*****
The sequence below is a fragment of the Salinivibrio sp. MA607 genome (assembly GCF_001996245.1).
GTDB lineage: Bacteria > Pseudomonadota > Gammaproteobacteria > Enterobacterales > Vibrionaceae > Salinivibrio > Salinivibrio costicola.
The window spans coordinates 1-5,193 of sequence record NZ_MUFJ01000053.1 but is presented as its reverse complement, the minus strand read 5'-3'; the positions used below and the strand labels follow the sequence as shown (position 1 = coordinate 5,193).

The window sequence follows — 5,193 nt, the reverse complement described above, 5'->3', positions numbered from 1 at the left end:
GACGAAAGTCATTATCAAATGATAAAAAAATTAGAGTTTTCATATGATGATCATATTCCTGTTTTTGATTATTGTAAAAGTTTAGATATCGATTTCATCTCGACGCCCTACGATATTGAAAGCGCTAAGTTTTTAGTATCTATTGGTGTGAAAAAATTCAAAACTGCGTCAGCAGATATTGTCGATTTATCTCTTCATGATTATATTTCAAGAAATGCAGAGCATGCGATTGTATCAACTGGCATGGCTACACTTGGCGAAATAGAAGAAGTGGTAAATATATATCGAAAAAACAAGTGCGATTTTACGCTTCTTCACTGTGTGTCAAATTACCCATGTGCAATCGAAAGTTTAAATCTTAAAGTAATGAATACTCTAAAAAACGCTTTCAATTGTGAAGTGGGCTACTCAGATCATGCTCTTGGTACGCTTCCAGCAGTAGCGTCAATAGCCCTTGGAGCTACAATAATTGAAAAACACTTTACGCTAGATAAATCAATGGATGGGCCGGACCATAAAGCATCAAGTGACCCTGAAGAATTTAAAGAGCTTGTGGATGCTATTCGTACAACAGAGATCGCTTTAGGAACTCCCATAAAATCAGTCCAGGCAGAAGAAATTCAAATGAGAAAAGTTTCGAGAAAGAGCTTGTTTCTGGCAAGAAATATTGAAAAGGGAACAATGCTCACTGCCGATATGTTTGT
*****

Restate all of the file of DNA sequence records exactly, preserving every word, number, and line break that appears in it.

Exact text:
The sequence below is a fragment of the Salinivibrio sp. MA607 genome (assembly GCF_001996245.1).
GTDB lineage: Bacteria > Pseudomonadota > Gammaproteobacteria > Enterobacterales > Vibrionaceae > Salinivibrio > Salinivibrio costicola.
The window spans coordinates 1-5,193 of sequence record NZ_MUFJ01000053.1 but is presented as its reverse complement, the minus strand read 5'-3'; the positions used below and the strand labels follow the sequence as shown (position 1 = coordinate 5,193).

The window sequence follows — 5,193 nt, the reverse complement described above, 5'->3', positions numbered from 1 at the left end:
GACGAAAGTCATTATCAAATGATAAAAAAATTAGAGTTTTCATATGATGATCATATTCCTGTTTTTGATTATTGTAAAAGTTTAGATATCGATTTCATCTCGACGCCCTACGATATTGAAAGCGCTAAGTTTTTAGTATCTATTGGTGTGAAAAAATTCAAAACTGCGTCAGCAGATATTGTCGATTTATCTCTTCATGATTATATTTCAAGAAATGCAGAGCATGCGATTGTATCAACTGGCATGGCTACACTTGGCGAAATAGAAGAAGTGGTAAATATATATCGAAAAAACAAGTGCGATTTTACGCTTCTTCACTGTGTGTCAAATTACCCATGTGCAATCGAAAGTTTAAATCTTAAAGTAATGAATACTCTAAAAAACGCTTTCAATTGTGAAGTGGGCTACTCAGATCATGCTCTTGGTACGCTTCCAGCAGTAGCGTCAATAGCCCTTGGAGCTACAATAATTGAAAAACACTTTACGCTAGATAAATCAATGGATGGGCCGGACCATAAAGCATCAAGTGACCCTGAAGAATTTAAAGAGCTTGTGGATGCTATTCGTACAACAGAGATCGCTTTAGGAACTCCCATAAAATCAGTCCAGGCAGAAGAAATTCAAATGAGAAAAGTTTCGAGAAAGAGCTTGTTTCTGGCAAGAAATATTGAAAAGGGAACAATGCTCACTGCCGATATGTTTGT